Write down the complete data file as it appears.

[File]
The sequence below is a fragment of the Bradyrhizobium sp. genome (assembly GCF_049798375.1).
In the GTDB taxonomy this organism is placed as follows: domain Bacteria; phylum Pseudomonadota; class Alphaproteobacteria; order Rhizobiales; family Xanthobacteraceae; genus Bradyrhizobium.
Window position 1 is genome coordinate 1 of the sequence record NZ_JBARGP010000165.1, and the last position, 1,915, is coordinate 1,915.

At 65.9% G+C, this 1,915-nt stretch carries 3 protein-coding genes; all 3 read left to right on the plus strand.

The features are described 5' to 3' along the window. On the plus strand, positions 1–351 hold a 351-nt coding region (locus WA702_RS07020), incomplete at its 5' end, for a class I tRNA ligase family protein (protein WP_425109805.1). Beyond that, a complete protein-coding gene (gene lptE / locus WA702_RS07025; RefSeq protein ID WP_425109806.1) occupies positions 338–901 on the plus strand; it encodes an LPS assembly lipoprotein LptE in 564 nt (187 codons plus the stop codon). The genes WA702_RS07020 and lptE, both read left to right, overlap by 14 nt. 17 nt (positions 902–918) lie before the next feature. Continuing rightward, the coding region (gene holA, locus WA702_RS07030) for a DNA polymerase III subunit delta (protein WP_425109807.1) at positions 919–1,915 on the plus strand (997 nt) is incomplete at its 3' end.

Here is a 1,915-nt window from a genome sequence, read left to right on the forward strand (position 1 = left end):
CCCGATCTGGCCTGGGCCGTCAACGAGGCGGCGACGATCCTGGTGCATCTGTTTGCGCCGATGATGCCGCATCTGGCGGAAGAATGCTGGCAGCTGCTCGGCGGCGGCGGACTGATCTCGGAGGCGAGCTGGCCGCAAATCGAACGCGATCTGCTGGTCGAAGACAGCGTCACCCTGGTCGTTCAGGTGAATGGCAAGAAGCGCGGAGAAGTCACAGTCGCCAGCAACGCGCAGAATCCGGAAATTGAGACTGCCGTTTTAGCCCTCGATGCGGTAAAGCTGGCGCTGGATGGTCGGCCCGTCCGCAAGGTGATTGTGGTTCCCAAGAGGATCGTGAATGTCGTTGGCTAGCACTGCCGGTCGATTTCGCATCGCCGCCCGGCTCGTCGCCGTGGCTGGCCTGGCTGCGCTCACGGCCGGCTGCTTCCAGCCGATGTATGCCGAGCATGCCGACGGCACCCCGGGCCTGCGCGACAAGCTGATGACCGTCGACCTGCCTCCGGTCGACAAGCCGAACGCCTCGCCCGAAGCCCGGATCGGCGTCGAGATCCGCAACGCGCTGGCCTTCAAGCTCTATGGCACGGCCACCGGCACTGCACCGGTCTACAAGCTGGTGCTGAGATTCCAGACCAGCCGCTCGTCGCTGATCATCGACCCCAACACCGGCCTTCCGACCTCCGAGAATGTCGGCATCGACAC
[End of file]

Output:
The sequence below is a fragment of the Bradyrhizobium sp. genome (assembly GCF_049798375.1).
In the GTDB taxonomy this organism is placed as follows: domain Bacteria; phylum Pseudomonadota; class Alphaproteobacteria; order Rhizobiales; family Xanthobacteraceae; genus Bradyrhizobium.
Window position 1 is genome coordinate 1 of the sequence record NZ_JBARGP010000165.1, and the last position, 1,915, is coordinate 1,915.

At 65.9% G+C, this 1,915-nt stretch carries 3 protein-coding genes; all 3 read left to right on the plus strand.

The features are described 5' to 3' along the window. On the plus strand, positions 1–351 hold a 351-nt coding region (locus WA702_RS07020), incomplete at its 5' end, for a class I tRNA ligase family protein (protein WP_425109805.1). Beyond that, a complete protein-coding gene (gene lptE / locus WA702_RS07025; RefSeq protein ID WP_425109806.1) occupies positions 338–901 on the plus strand; it encodes an LPS assembly lipoprotein LptE in 564 nt (187 codons plus the stop codon). The genes WA702_RS07020 and lptE, both read left to right, overlap by 14 nt. 17 nt (positions 902–918) lie before the next feature. Continuing rightward, the coding region (gene holA, locus WA702_RS07030) for a DNA polymerase III subunit delta (protein WP_425109807.1) at positions 919–1,915 on the plus strand (997 nt) is incomplete at its 3' end.

Here is a 1,915-nt window from a genome sequence, read left to right on the forward strand (position 1 = left end):
CCCGATCTGGCCTGGGCCGTCAACGAGGCGGCGACGATCCTGGTGCATCTGTTTGCGCCGATGATGCCGCATCTGGCGGAAGAATGCTGGCAGCTGCTCGGCGGCGGCGGACTGATCTCGGAGGCGAGCTGGCCGCAAATCGAACGCGATCTGCTGGTCGAAGACAGCGTCACCCTGGTCGTTCAGGTGAATGGCAAGAAGCGCGGAGAAGTCACAGTCGCCAGCAACGCGCAGAATCCGGAAATTGAGACTGCCGTTTTAGCCCTCGATGCGGTAAAGCTGGCGCTGGATGGTCGGCCCGTCCGCAAGGTGATTGTGGTTCCCAAGAGGATCGTGAATGTCGTTGGCTAGCACTGCCGGTCGATTTCGCATCGCCGCCCGGCTCGTCGCCGTGGCTGGCCTGGCTGCGCTCACGGCCGGCTGCTTCCAGCCGATGTATGCCGAGCATGCCGACGGCACCCCGGGCCTGCGCGACAAGCTGATGACCGTCGACCTGCCTCCGGTCGACAAGCCGAACGCCTCGCCCGAAGCCCGGATCGGCGTCGAGATCCGCAACGCGCTGGCCTTCAAGCTCTATGGCACGGCCACCGGCACTGCACCGGTCTACAAGCTGGTGCTGAGATTCCAGACCAGCCGCTCGTCGCTGATCATCGACCCCAACACCGGCCTTCCGACCTCCGAGAATGTCGGCATCGACAC